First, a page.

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Meteorological phenomenon can span large ranges in size and strength and categorizations exist based on thresholds, One example is the Saffir–Simpson hurricane wind scale (SSHWS) (see also NOAA)

Tropical Depression TD11 (LUPIT) will be passing by and I saw an Extremely Heavy Rain Advisory with a color-coded map of counties in Taiwan categorized as

  • Heavy Rain (yellow)
  • Extremely Heavy Rain (orange)
  • Torrential Rain (red)
  • Extremely Torrential Rain (purple)

update: It's been pointed out that there is a "descriptions tab" on the page which says:

  • Heavy Rain: 24-hour accumulated rainfall exceeds 80 millimeters, or 1-hour rainfall exceeds 40 millimeters.
  • Extremely Heavy Rain: 24-hour accumulated rainfall exceeds 200 millimeters, or 3-hour accumulated rainfall exceeds 100 millimeters.
  • Torrential Rain: 24-hour accumulated rainfall exceeds 350 millimeters, or 3-hour accumulated rainfall exceeds 200 millimeters.
  • Extremely Torrential Rain: 24-hour accumulated rainfall exceeds 500 millimeters.

I'm curious if these four descriptions are standardized categories or are simply chosen here to give a sense of increasingness to the progression in color and severity of rainfall.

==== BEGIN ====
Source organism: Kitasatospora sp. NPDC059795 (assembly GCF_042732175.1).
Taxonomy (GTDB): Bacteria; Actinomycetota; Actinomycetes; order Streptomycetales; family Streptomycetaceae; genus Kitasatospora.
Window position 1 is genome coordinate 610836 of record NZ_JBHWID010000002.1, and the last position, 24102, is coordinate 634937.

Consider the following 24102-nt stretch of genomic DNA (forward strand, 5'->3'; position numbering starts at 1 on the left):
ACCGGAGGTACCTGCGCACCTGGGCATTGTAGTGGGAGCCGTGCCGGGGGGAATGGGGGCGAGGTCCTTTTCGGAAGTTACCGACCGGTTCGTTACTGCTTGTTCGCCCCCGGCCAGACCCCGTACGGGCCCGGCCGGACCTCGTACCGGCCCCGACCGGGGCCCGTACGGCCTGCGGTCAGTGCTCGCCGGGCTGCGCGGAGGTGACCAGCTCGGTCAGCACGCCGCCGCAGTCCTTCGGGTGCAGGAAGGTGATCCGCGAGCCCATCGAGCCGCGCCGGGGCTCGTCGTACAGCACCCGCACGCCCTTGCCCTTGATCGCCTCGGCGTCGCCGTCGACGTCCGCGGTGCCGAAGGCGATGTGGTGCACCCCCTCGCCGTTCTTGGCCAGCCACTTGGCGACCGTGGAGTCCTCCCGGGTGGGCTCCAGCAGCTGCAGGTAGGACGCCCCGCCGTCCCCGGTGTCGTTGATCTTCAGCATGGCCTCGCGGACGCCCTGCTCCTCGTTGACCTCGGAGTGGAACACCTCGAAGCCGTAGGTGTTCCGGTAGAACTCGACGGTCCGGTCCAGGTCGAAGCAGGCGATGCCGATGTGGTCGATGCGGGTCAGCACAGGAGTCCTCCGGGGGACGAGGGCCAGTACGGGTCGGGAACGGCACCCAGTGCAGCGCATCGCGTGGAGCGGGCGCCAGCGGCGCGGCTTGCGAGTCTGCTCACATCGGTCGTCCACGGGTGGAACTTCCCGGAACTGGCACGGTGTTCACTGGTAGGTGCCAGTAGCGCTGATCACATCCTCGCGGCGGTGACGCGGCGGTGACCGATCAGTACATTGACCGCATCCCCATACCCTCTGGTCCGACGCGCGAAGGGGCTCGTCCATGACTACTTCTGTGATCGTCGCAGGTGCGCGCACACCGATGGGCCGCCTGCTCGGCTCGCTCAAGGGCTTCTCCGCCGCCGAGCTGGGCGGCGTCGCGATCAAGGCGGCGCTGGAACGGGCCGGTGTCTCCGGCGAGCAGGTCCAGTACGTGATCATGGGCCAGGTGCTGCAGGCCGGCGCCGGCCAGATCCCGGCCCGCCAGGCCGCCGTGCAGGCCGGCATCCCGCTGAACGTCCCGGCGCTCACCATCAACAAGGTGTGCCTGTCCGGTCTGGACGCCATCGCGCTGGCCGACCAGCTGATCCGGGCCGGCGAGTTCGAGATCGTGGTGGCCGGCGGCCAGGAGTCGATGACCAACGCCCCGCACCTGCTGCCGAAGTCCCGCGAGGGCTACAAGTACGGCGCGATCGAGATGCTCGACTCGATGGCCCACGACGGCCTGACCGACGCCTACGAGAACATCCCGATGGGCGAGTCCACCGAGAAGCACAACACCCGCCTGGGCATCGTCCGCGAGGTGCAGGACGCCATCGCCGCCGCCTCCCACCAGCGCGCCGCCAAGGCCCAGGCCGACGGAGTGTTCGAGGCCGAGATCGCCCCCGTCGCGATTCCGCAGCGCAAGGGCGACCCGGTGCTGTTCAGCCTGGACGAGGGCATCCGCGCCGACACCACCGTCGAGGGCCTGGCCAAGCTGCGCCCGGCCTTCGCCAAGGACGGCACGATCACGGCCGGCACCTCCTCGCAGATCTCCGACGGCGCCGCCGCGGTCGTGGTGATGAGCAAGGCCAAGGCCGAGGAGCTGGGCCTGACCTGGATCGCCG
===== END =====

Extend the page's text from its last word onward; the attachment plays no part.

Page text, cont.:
So I'd like to ask:

Are terms like "Extremely Torrential Rain" universal in meteorology? Are these standardized categories widely used in meteorology or are these ad hoc definitions for this weather service?


Screenshot from https://www.cwb.gov.tw/V8/E/P/Warning/W26.html circa 01:30 07-Aug-2021 UTC

Extremely Torrential Rain from https://www.cwb.gov.tw/V8/E/P/Warning/W26.html circa 01:30 07-Aug-2021 UTC

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  • $\begingroup$ Downvoted because the answer to your question is right there, in the link you provided. All you had to do to get an answer to your question was to click on the "Description" button, which contains "Extremely Torrential Rain: 24-hour accumulated rainfall exceeds 500 millimeters." $\endgroup$ Aug 7 at 8:41
  • $\begingroup$ @DavidHammen is that particular definition only used on that website or is it used in the greater meteorology community as well? One goal of Stack Exchange questions is to provide a space for good answers for the benefit of future readers. $\endgroup$
    – uhoh
    Aug 7 at 8:47
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    $\begingroup$ Then you should rephrase your question: Is this a definition used only in Taiwan, or does it have a wider acceptance? $\endgroup$ Aug 7 at 8:48
  • $\begingroup$ @DavidHammen how does that look? $\endgroup$
    – uhoh
    Aug 7 at 8:54

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